Wednesday, November 17, 2004

Vietato Fumare.

I went to a breakfast this morning to benefit a health advocacy group that I work with, and they brought Anna Devere Smith in to entertain us, to give us our money's worth. I had never heard her perform before. She adopted the voice and persona of people she interviewed, and told their stories in their own voices, which I thought was interesting considering my own attempts at writing.

She started with Studs Terkel, who had told her about an experience he had on the monorail at Atlanta's Hartsfield Airport, how a couple had held up the train, prompting the disembodied voice to announce that the train would be delayed for 30 seconds because of this late entry. No one on the train said anything, Studs Terkel/Anna Devere Smith said, they just glowered. They just let it happen, while a woman impersonating a robot did all the necessary admonishing. The couple was sheepish. I remember something similar that happened to me on that very monorail at Hartsfield.

People were coming from Disney World, heading to Paris, or Dallas, or Chicago--everyone looked so prepared and expectant. A man came on, very ruddy, all in denim, disheveled. And he took out a cigarette and started smoking in. He stared straight ahead, not at anyone, but fixated. His eyes were blue and glassy, and he seemed to dare anyone one of us earnest travelers to say something. He was standing right underneath the No Smoking sign. I am telling you, I could not have been more shocked if he had come on the train and killed three people, a whole family back from Orlando. At least they had gotten to see Disney World before they died.

My God. I thought. He is smoking on a train! In a public place! Beneath a No Smoking sign, flourishing, flaunting his dastardly act in all of our faces! And he knew, not one of us would say a word. If he smokes on a train, we all thought, think of what else he could be capable of. Think of what he could do to us if we spoke up and asked him to put it out. I shuddered to think.

But then, was he really bothering anyone? Would the smell even stick to our traveling clothes during our five minutes with this madman? Yet you could see eyes darting around, hoping share a look of shock and fear with another doomed passenger. The ride seemed to last forever. Will he ever get off? He did. There was a nervous laugh, and the hostage crisis was over.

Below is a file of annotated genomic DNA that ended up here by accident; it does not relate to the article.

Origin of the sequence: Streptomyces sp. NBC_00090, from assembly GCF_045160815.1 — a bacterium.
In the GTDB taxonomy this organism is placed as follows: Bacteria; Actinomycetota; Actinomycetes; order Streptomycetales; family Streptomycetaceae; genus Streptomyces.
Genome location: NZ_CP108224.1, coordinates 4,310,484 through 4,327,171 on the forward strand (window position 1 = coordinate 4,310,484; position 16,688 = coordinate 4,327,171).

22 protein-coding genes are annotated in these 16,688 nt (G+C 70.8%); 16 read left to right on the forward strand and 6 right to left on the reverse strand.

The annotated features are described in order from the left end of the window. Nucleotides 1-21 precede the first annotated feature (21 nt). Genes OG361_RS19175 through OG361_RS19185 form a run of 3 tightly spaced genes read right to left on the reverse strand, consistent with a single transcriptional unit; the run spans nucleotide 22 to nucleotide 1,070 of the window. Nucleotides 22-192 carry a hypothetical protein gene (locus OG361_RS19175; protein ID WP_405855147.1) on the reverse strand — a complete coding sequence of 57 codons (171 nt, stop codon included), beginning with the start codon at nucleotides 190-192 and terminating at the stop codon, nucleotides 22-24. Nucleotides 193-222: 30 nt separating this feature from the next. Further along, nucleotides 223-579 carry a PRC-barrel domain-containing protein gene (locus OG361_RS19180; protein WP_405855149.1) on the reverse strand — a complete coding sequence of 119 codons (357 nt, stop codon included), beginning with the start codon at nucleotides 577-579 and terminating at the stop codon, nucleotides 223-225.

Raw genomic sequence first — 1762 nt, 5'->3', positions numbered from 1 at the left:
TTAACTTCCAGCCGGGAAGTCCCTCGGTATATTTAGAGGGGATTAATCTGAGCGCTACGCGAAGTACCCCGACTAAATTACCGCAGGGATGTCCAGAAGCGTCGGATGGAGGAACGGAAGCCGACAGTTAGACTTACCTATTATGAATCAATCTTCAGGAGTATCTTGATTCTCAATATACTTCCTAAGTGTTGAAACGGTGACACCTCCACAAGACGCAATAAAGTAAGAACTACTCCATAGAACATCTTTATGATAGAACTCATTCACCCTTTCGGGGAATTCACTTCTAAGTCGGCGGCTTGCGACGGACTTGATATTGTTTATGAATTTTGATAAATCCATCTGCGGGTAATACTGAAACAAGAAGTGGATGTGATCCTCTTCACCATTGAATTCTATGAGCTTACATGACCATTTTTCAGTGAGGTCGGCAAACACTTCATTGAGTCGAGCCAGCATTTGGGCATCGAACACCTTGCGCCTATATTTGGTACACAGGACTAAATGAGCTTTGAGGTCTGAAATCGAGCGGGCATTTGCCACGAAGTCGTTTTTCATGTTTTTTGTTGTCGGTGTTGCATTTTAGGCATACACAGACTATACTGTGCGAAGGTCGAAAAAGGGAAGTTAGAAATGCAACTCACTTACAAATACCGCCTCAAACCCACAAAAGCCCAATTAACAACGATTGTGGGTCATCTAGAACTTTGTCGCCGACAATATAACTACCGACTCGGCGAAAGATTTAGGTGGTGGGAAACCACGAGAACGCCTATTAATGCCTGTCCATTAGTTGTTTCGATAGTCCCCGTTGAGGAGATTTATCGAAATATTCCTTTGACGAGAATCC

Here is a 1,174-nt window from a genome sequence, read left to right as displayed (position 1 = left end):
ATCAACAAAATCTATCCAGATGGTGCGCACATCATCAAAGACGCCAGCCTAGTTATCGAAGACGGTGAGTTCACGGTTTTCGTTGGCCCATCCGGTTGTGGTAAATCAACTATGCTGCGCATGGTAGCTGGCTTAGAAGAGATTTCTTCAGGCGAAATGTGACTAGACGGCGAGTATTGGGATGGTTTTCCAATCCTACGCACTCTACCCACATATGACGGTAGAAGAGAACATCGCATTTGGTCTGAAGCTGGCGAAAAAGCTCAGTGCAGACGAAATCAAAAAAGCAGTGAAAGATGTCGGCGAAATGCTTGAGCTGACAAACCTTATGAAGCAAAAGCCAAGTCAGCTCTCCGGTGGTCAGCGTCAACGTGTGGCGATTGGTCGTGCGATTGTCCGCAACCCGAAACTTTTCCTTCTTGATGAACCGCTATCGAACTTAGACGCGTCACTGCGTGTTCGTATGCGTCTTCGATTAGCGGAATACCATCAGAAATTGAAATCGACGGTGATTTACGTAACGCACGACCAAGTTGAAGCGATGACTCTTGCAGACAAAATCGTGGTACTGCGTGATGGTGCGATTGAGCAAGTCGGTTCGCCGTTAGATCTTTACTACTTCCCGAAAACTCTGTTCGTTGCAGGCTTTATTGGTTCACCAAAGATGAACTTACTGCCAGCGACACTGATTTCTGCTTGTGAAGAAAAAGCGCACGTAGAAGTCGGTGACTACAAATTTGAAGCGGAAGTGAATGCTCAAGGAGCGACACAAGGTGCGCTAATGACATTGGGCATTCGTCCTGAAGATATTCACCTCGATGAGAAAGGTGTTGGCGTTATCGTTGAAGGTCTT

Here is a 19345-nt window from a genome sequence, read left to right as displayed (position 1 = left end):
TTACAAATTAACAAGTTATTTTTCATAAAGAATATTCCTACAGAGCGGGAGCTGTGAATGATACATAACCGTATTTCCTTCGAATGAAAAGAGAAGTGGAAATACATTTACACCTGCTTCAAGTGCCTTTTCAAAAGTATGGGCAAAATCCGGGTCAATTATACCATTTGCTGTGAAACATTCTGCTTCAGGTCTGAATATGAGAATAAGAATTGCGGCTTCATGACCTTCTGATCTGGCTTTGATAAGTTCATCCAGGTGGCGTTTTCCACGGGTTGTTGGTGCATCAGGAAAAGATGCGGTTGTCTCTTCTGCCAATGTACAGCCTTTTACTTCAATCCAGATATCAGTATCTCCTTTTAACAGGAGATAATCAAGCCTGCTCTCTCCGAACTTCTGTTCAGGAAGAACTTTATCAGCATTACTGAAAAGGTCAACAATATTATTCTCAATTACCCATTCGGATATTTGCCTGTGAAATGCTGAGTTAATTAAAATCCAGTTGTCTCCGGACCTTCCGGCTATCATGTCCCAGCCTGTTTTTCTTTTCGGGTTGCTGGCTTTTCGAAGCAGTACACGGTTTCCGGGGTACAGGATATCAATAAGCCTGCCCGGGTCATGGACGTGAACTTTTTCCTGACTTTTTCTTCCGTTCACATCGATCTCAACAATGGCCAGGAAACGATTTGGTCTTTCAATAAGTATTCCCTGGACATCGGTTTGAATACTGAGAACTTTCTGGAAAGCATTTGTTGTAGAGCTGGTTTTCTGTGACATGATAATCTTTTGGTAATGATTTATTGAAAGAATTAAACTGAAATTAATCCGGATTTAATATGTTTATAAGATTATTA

I guess this is what we're like, Americans, I thought. Easily shocked, easily ruffled. Sticklers for the rules, too polite to take action, to engage in a spectacle. Newspaper violence wraps oily fish without a second thought, but smoking in a public place can shake our cores.

Then it happened again. In New York. On the F train in Brooklyn on my way to work. We were elevated in an arc of track above the Gowanus Canal, the Statue of Liberty far to the left. The steeples on the Slope behind us, murk below. Smith and 9th Street. This was before Smith and 9th was fashionable and if there was ever a stop for dubious characters, this was it. A man got on and sat on the two-seater bench next to the door, at the end of the car. He pulled out a cigarette. He smoked. The stare was the same as the Atlanta man's. Middle-distance, he bored a hole in the floor with his eyes. But this time, the eyes were like black holes.

The Gen-Xers coughed nervously, looking to share their surprise with tiny glances. Will I smell like smoke now when I get to my dot-com job? What do I do? Will Jay Street never come? But one lady, bless her, was not having it.

"Ex-ca-use me."
She said something to him! She's a madwoman!
She said it again.
And again.
No response, the stare just got more and more determined.
She made a move. Her hand went into her purse. We all watched, we gasped.
She took out a bottle of perfume. She GOT OUT OF HER SEAT, went over to the guy. Still no response from him. She sprayed the perfume in his fame.
Maniacal laugh! He still didn't look at anyone.
She sat down again. She was the most courageous person we had ever seen.
We went back underground. He stubbed out the smoke on the floor and got off at Carroll Street.
That's New York for you.
Not so different from other places, but there's always a few gutsy nuts in the crowd.

Next week, I'm going to Italy. There, the sign "Vietato Fumare" is practically an invitation to smoke. Nonne, signore, everyone, at the airport baggage claim, in a hospital, on a train. That's telling them. That's living.